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9 October 2018 Analysis of the 2018 Hualien earthquake (Taiwan) by using SAR interferometry and pixel offset techniques
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The local magnitude (ML) scale 6.22 earthquake struck eastern Taiwan on 6 February 2018. The epicenter was on the coastline near Hualien and caused a maximum shaking intensity of 7 in Hualien City, which was the most severely affected area. The crushed buildings and main surface cracks are distributed along the Milun fault, which is a oblique-slip fault. The earthquake is the largest of a sequence of events that affected the area over a period of days. In order to identify the surface deformation from Milun fault to coastal mountain range of Taiwan, we processed C-band Sentinel-1 and L-band ALOS-2 interferometric pairs acquired across the earthquake date, from both ascending and descending orbits. The Generic Mapping Tools Synthetic Aperture Radar (GMTSAR), and SNAPHU tools were used. According to the interferometric line-of-sight (LOS) displacement maps, the northwestern Milun fault moved of about 40 cm in the descending geometry, and about 0-10 cm in the ascending one, while the southwestern part of the fault moved 15-20 cm in the ascending geometry and is stable in the descending one. By combining interferometric LOS displacements derived from both ascending and descending acquisition geometries, just E-W and vertical displacement components can be derived. However, GPS and field survey results show northwards movements ranging from 50 and 70 cm over the Milun tableland, which is located on the eastern side of Milun fault. In order to provide SAR-based displacement measurements along north-south direction, we adopted the pixel-off set technique. The offsets along the azimuth direction were derived by computing the maximum of the amplitude cross-correlation of two SAR images, by using estimation windows of 128 x 128 pixel size. The 3D displacement was then computed by combining through least-square method the interferometric LOS displacements from ascending and descending acquisition geometry, and azimuth displacement component derived though pixel offset. Results indicate that, in the northern part of Milun tableland the maximum of E-W displacement reaches 60 cm, and that the whole Milun tableland moves northwards (up to about 60 cm) and upwards (up to about 40 cm). Moreover, the western side of Milun fault shows westwards movement, while Hualien city is affected by subsidence. The correlation coefficients in three directions between GPS data and 3D displacement are 0.81 (E-W), 0.89 (N-S), and 0.91 (U-D).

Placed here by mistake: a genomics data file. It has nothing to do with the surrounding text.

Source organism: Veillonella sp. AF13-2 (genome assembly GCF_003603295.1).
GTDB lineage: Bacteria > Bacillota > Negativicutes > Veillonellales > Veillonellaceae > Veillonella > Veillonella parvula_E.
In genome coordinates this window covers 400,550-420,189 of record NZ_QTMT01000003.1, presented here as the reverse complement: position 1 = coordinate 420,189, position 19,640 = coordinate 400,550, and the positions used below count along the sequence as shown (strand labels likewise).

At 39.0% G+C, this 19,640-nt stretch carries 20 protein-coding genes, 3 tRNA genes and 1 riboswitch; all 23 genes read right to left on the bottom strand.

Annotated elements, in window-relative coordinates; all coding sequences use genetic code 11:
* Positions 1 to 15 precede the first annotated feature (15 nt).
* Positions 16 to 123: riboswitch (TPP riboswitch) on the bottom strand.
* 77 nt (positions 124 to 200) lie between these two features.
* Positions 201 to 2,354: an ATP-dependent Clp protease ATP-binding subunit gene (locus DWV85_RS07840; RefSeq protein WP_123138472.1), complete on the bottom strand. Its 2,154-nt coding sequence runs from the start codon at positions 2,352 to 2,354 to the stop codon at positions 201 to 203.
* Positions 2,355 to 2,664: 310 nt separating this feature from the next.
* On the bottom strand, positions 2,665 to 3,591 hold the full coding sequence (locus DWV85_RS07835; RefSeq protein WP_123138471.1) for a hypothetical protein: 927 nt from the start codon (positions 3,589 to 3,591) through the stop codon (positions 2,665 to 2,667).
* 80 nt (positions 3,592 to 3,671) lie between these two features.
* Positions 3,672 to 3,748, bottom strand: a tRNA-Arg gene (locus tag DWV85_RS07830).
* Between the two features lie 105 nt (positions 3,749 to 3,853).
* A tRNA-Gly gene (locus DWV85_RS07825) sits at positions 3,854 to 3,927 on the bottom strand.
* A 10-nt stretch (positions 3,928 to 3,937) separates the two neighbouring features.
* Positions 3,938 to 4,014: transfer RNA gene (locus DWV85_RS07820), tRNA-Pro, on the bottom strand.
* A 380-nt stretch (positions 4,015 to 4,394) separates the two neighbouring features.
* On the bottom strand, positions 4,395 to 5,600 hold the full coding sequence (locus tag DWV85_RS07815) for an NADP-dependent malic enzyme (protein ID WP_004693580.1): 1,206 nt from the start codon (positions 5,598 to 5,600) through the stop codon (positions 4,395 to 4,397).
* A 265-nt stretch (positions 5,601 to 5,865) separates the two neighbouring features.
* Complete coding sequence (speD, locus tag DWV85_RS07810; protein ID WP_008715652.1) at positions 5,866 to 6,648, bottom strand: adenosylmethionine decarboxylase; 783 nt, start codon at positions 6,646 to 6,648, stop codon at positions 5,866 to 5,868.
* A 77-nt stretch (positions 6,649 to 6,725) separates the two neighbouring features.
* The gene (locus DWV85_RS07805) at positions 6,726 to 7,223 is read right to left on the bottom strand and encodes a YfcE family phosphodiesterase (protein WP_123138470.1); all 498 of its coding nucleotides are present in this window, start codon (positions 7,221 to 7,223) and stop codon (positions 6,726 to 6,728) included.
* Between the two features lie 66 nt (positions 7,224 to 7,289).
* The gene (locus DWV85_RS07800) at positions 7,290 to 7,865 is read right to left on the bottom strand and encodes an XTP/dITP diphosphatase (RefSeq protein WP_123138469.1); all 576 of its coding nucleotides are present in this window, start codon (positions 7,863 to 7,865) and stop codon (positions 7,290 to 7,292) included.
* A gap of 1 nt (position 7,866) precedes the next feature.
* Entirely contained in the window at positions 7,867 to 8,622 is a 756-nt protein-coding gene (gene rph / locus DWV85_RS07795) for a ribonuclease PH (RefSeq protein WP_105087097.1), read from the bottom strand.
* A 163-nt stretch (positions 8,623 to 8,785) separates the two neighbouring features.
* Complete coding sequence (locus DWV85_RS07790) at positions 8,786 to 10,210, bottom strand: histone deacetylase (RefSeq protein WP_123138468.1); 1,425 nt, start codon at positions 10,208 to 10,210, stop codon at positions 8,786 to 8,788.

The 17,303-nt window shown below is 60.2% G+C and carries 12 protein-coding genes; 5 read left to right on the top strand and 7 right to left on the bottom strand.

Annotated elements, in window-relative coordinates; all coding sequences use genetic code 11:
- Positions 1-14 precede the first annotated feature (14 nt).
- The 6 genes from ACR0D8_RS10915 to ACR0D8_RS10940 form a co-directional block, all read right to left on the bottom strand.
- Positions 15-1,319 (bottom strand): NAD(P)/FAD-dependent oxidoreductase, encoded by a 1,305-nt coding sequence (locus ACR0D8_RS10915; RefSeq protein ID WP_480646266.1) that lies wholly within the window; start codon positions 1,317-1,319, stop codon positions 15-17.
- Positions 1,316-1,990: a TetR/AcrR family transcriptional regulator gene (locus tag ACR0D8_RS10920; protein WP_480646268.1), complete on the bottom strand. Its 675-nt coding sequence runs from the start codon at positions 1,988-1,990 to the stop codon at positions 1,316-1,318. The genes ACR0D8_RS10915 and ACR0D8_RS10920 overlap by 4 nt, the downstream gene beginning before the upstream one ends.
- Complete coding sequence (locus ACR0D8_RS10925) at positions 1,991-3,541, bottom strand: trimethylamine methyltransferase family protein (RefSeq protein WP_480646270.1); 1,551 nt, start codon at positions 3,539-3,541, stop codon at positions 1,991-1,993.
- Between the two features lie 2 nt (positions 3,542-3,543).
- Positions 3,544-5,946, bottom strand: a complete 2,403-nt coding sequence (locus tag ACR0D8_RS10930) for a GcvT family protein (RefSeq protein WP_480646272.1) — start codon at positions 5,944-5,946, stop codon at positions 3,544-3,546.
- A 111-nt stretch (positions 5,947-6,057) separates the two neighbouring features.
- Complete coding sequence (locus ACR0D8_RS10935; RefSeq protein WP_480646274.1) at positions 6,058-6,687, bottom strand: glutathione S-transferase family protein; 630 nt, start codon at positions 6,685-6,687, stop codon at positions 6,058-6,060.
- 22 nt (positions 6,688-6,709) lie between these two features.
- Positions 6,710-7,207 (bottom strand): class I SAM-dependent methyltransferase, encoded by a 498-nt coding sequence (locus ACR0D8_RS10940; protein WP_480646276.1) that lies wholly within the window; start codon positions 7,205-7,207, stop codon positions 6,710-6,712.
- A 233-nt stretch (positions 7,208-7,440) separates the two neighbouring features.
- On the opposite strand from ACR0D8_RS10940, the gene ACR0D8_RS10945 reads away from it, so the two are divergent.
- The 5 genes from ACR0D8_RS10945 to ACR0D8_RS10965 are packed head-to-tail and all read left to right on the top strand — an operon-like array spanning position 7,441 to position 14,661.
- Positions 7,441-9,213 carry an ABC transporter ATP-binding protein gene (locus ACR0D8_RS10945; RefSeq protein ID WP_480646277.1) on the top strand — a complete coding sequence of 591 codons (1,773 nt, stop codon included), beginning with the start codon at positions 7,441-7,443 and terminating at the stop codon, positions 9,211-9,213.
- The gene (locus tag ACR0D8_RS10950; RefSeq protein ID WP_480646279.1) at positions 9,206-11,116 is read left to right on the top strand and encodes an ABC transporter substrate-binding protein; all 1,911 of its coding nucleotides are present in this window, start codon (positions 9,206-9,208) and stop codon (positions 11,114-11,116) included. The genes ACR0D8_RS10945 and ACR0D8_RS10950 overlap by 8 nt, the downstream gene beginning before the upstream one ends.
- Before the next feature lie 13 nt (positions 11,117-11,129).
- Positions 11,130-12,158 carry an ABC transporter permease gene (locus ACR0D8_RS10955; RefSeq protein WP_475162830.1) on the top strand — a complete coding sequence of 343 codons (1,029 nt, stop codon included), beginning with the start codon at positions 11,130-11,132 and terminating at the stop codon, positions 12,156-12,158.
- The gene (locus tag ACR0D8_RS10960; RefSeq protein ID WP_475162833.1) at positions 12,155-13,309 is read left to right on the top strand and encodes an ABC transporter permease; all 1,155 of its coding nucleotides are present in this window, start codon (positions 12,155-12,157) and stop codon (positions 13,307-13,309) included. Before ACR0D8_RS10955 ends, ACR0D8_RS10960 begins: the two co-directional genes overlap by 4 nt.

Conference Presentation
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Chih-Heng Lu, Fabio Bovenga, Jiun-Yee Yen, and Chung-Pai Chang "Analysis of the 2018 Hualien earthquake (Taiwan) by using SAR interferometry and pixel offset techniques", Proc. SPIE 10788, Active and Passive Microwave Remote Sensing for Environmental Monitoring II, 107880K (9 October 2018);

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